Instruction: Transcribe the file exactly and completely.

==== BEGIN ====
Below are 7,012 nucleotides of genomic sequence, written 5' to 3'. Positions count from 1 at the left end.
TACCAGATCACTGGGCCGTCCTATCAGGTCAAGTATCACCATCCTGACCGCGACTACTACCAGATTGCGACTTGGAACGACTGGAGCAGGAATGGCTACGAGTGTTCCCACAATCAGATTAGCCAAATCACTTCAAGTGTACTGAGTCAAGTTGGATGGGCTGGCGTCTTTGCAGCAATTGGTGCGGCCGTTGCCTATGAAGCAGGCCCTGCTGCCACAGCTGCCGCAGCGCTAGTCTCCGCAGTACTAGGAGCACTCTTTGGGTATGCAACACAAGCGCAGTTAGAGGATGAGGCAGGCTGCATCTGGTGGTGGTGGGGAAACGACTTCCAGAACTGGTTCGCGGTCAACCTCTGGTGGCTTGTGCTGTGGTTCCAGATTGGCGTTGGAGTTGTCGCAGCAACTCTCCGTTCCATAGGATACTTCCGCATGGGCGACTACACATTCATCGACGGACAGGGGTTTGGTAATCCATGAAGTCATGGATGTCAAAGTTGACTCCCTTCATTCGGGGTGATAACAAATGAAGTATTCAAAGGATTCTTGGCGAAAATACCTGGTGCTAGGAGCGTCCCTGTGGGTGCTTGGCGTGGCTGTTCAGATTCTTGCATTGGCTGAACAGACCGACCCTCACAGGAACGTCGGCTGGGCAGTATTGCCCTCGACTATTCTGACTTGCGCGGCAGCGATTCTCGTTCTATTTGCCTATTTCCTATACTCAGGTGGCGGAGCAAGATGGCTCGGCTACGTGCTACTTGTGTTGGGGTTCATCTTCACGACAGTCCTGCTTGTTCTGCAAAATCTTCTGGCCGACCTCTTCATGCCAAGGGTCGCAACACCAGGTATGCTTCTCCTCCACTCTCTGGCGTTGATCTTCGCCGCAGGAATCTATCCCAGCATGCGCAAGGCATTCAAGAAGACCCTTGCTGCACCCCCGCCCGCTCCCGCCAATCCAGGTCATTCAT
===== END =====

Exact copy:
Below are 7,012 nucleotides of genomic sequence, written 5' to 3'. Positions count from 1 at the left end.
TACCAGATCACTGGGCCGTCCTATCAGGTCAAGTATCACCATCCTGACCGCGACTACTACCAGATTGCGACTTGGAACGACTGGAGCAGGAATGGCTACGAGTGTTCCCACAATCAGATTAGCCAAATCACTTCAAGTGTACTGAGTCAAGTTGGATGGGCTGGCGTCTTTGCAGCAATTGGTGCGGCCGTTGCCTATGAAGCAGGCCCTGCTGCCACAGCTGCCGCAGCGCTAGTCTCCGCAGTACTAGGAGCACTCTTTGGGTATGCAACACAAGCGCAGTTAGAGGATGAGGCAGGCTGCATCTGGTGGTGGTGGGGAAACGACTTCCAGAACTGGTTCGCGGTCAACCTCTGGTGGCTTGTGCTGTGGTTCCAGATTGGCGTTGGAGTTGTCGCAGCAACTCTCCGTTCCATAGGATACTTCCGCATGGGCGACTACACATTCATCGACGGACAGGGGTTTGGTAATCCATGAAGTCATGGATGTCAAAGTTGACTCCCTTCATTCGGGGTGATAACAAATGAAGTATTCAAAGGATTCTTGGCGAAAATACCTGGTGCTAGGAGCGTCCCTGTGGGTGCTTGGCGTGGCTGTTCAGATTCTTGCATTGGCTGAACAGACCGACCCTCACAGGAACGTCGGCTGGGCAGTATTGCCCTCGACTATTCTGACTTGCGCGGCAGCGATTCTCGTTCTATTTGCCTATTTCCTATACTCAGGTGGCGGAGCAAGATGGCTCGGCTACGTGCTACTTGTGTTGGGGTTCATCTTCACGACAGTCCTGCTTGTTCTGCAAAATCTTCTGGCCGACCTCTTCATGCCAAGGGTCGCAACACCAGGTATGCTTCTCCTCCACTCTCTGGCGTTGATCTTCGCCGCAGGAATCTATCCCAGCATGCGCAAGGCATTCAAGAAGACCCTTGCTGCACCCCCGCCCGCTCCCGCCAATCCAGGTCATTCAT